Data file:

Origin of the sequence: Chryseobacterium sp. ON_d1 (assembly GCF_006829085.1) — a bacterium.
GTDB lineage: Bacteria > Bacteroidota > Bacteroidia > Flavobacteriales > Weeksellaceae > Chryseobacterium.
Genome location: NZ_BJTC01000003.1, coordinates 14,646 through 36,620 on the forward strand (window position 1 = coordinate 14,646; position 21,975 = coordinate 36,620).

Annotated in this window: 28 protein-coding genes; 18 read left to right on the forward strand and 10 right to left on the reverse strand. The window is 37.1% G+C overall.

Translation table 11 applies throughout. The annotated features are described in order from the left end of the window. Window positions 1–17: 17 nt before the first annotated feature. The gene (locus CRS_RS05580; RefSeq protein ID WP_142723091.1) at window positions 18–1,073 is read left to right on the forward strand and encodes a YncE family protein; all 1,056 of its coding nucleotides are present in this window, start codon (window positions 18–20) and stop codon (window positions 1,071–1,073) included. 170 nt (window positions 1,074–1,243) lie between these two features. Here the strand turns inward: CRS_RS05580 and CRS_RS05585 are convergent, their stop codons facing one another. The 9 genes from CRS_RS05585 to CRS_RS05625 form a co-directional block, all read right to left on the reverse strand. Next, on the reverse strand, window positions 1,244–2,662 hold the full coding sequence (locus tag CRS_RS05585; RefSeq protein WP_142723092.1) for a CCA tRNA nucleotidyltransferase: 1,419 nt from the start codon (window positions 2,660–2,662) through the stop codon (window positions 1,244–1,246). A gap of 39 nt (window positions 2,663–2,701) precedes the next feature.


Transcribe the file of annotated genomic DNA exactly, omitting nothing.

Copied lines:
Origin of the sequence: Chryseobacterium sp. ON_d1 (assembly GCF_006829085.1) — a bacterium.
GTDB lineage: Bacteria > Bacteroidota > Bacteroidia > Flavobacteriales > Weeksellaceae > Chryseobacterium.
Genome location: NZ_BJTC01000003.1, coordinates 14,646 through 36,620 on the forward strand (window position 1 = coordinate 14,646; position 21,975 = coordinate 36,620).

Annotated in this window: 28 protein-coding genes; 18 read left to right on the forward strand and 10 right to left on the reverse strand. The window is 37.1% G+C overall.

Translation table 11 applies throughout. The annotated features are described in order from the left end of the window. Window positions 1–17: 17 nt before the first annotated feature. The gene (locus CRS_RS05580; RefSeq protein ID WP_142723091.1) at window positions 18–1,073 is read left to right on the forward strand and encodes a YncE family protein; all 1,056 of its coding nucleotides are present in this window, start codon (window positions 18–20) and stop codon (window positions 1,071–1,073) included. 170 nt (window positions 1,074–1,243) lie between these two features. Here the strand turns inward: CRS_RS05580 and CRS_RS05585 are convergent, their stop codons facing one another. The 9 genes from CRS_RS05585 to CRS_RS05625 form a co-directional block, all read right to left on the reverse strand. Next, on the reverse strand, window positions 1,244–2,662 hold the full coding sequence (locus tag CRS_RS05585; RefSeq protein WP_142723092.1) for a CCA tRNA nucleotidyltransferase: 1,419 nt from the start codon (window positions 2,660–2,662) through the stop codon (window positions 1,244–1,246). A gap of 39 nt (window positions 2,663–2,701) precedes the next feature.